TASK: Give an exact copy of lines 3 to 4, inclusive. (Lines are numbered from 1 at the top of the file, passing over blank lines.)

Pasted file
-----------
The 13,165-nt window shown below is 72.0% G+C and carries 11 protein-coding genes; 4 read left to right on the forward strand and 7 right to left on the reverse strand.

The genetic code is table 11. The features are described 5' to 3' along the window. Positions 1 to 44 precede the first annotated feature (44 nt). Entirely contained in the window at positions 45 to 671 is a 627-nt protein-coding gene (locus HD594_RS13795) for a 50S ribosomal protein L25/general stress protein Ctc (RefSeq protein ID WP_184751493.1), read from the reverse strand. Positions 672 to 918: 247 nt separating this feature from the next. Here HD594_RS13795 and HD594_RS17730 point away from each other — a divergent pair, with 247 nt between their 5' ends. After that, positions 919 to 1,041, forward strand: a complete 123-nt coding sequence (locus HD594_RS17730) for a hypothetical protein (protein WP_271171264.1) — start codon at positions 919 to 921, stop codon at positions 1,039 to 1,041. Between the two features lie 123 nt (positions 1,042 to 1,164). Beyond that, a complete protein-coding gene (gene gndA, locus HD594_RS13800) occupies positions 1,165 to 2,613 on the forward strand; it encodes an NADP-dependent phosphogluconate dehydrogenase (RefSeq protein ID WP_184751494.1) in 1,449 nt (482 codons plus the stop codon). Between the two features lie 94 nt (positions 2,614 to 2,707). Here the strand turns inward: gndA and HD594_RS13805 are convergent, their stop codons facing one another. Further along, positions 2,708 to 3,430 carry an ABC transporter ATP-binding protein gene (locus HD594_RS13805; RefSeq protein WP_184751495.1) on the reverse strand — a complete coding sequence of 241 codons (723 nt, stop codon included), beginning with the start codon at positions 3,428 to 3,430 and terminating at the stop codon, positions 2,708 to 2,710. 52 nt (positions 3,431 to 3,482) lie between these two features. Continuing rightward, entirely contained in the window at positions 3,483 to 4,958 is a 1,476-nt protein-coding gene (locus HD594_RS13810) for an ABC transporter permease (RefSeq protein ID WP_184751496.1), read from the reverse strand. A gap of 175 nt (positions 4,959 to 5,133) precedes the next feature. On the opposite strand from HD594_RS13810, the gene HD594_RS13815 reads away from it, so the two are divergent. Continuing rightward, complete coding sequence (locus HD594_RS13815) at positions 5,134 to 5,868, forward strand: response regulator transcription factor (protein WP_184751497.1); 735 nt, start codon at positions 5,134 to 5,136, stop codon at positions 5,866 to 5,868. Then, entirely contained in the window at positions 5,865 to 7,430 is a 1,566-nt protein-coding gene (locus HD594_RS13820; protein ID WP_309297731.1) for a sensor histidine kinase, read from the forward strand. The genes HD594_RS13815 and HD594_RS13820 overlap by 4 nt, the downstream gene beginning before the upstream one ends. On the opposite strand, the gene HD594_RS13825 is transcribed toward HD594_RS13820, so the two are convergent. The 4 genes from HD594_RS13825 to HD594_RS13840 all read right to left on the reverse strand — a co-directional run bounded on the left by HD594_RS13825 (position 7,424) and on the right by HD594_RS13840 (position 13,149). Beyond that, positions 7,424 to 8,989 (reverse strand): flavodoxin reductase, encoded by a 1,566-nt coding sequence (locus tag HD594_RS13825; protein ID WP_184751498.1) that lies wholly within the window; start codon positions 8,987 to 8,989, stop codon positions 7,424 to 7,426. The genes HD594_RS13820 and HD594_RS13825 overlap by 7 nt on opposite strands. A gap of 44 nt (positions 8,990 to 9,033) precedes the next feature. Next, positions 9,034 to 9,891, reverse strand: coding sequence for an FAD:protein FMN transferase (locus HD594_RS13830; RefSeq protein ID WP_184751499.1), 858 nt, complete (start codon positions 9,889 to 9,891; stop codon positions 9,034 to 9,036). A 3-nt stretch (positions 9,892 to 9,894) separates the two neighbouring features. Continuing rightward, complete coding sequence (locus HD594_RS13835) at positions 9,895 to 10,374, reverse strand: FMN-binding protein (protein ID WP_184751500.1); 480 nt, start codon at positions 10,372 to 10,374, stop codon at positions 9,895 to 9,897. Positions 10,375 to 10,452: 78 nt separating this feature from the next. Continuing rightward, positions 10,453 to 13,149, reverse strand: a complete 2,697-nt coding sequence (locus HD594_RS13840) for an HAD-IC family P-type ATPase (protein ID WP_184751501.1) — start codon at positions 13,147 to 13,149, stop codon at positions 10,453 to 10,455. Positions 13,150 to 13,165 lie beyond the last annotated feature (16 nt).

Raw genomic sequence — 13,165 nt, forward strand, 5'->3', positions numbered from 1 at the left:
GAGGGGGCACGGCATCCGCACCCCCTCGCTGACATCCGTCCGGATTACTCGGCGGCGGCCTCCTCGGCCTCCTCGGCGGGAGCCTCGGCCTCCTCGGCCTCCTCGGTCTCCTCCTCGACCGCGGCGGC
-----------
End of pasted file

Raw genomic sequence — 13,165 nt, forward strand, 5'->3', positions numbered from 1 at the left:
GAGGGGGCACGGCATCCGCACCCCCTCGCTGACATCCGTCCGGATTACTCGGCGGCGGCCTCCTCGGCCTCCTCGGCGGGAGCCTCGGCCTCCTCGGCCTCCTCGGTCTCCTCCTCGACCGCGGCGGC